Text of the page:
Anyway - time for bed. I'm up at five for work.


Wyrd bið ful aræd - bull!
Audiendus
Posted: Saturday, January 5, 2019 10:58:57 PM
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Just to remind you all of two points:

1. The "good driver" was the other guy, not the one who had the accident.

2. Nobody was, or had been, drunk!
Ivan Fadeev
Posted: Sunday, January 6, 2019 2:03:26 AM

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DRAGO SAID: It may not give forty-seven, but it gives six possible zeros, eight firsts, eight seconds, eight thirds - then adds 'mixed' and 'other'. That's thirty plus several. And it doesn't mention the use of "Had he been sober" for "If he had been sober", which doubles some of the types.

Good site, it mentions more conditionals than any other site! But I must point out that I managed to count only 5 zeros, 3 firsts (I don't know how you see 8 there. Maybe you count each modal verb? I refer all modals to one group) Plus I can tell you that they miss out on one more first conditional, second conditionals are not eight (because it's possible to put all modals in one category), third conditionals - I can see not more than three or even 2, a lot of different sentences come down to one group.


Audiendus
Just to remind you all of two points:

1. The "good driver" was the other guy, not the one who had the accident.

2. Nobody was, or had been, drunk!


Good point.

DRAGO SAID: He wouldn't have had this accident = he did have this accident, but there are some conditions under which he would not have had this accident.

1) "if he hadn't been drunk" = he was drunk...

2) "unless he had been drunk" = he was drunk (a condition under which he would not have had the accident - but he did have the accident, so this condition must be untrue.)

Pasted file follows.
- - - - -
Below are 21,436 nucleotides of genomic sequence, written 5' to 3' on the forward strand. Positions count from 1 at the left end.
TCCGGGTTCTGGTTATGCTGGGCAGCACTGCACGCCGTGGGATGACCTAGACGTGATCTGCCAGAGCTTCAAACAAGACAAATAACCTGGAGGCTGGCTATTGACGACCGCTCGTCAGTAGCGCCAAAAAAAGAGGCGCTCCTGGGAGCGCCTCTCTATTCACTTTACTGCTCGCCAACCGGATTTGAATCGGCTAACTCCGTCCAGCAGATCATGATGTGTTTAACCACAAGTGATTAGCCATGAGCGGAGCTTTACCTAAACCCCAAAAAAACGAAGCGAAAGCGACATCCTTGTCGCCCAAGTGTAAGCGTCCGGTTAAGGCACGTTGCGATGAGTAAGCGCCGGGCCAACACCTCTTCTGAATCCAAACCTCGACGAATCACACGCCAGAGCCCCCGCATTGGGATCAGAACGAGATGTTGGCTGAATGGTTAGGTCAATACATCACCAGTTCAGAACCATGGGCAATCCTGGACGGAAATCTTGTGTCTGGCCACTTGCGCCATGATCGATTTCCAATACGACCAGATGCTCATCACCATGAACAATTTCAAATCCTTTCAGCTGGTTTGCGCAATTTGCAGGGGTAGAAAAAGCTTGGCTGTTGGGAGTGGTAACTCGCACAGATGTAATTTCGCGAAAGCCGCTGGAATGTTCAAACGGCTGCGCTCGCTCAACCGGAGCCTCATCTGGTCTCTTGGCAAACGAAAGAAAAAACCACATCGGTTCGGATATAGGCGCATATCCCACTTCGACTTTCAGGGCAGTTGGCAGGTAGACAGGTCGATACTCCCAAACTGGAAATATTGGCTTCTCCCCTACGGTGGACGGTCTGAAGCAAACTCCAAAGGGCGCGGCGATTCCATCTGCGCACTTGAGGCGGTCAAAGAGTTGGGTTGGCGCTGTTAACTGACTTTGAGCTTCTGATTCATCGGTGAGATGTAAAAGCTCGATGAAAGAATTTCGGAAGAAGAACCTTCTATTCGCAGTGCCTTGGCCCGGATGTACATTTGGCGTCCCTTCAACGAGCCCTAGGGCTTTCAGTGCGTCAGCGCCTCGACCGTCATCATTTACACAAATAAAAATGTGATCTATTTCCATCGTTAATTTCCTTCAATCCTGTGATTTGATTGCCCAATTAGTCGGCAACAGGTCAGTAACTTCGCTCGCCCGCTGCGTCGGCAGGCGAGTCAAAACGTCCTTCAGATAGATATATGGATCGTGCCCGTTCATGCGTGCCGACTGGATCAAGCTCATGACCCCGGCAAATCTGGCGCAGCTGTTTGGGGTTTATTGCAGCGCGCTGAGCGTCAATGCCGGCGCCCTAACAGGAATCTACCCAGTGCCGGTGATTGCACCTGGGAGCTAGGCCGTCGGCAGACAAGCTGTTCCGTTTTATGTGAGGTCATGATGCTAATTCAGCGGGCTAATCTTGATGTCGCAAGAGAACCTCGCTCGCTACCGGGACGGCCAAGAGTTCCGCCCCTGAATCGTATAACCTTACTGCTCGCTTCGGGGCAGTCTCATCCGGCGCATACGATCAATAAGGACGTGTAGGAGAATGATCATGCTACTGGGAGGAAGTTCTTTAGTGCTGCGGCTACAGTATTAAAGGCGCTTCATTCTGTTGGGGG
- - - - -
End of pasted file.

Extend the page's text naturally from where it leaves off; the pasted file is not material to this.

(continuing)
IVAN SAYS:
It seems like one of the two should be wrong. And it must be 2

1 He wouldn't have had the accident, if he hadn't been drunk. (I am sure he was drunk)
2 He wouldn't have had this accident unless he had been drunk. (He could have been drunk, but I don't know for sure)

Do you think it wrong?
He wouldn't have had this accident unless he had been drunk.


PLUS, BBC says that UNLESS can't be used with WOULD HAVE. I still don't see their point. What do they mean?

UNLESS he WOULD HAVE BEEN DRUNK? - Or "WOULD HAVE" should be in the other clause.


By the way, it seems to me that those thought in brackets make sense

1 He wouldn't have had the accident, if he hadn't been drunk. (I am sure he was drunk)
2 He wouldn't have had this accident unless he had been drunk. (He could have been drunk, but I don't know for sure)


Audiendus
Posted: Sunday, January 6, 2019 8:23:27 AM
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Ivan Fadeev wrote:
PLUS, BBC says that UNLESS can't be used with WOULD HAVE. I still don't see their point. What do they mean?

UNLESS he WOULD HAVE BEEN DRUNK? - Or "WOULD HAVE" should be in the other clause.

I think they mean the use of "would have" in one clause and "unless" in the other.

The conditional clause (i.e. the one with "if" or "unless") in a third conditional construction uses "had..." to refer to something unreal. Suppose that someone had been drunk:

We can say "if he had not been drunk", because "he had not been drunk" is untrue/unreal.
We cannot say "unless he had been drunk", because "he had been drunk" is true/real.

I think that is what the BBC meant.

Ivan Fadeev wrote:
By the way, it seems to me that those thought in brackets make sense

1 He wouldn't have had the accident, if he hadn't been drunk. (I am sure he was drunk) Yes.

2 He wouldn't have had this accident unless he had been drunk. (He could have been drunk, but I don't know for sure) I would not use "unless" here. The logic is:
(a) He had this accident.
(b) He could only have had it if he was drunk.
(c) Therefore, he must have been drunk.
So "he had been drunk" is true/real. So we should say "if...not" rather than "unless", for the reasons I have given above.

Nevertheless, you may hear (2) said. Its meaning is clear, even though it is not entirely logical.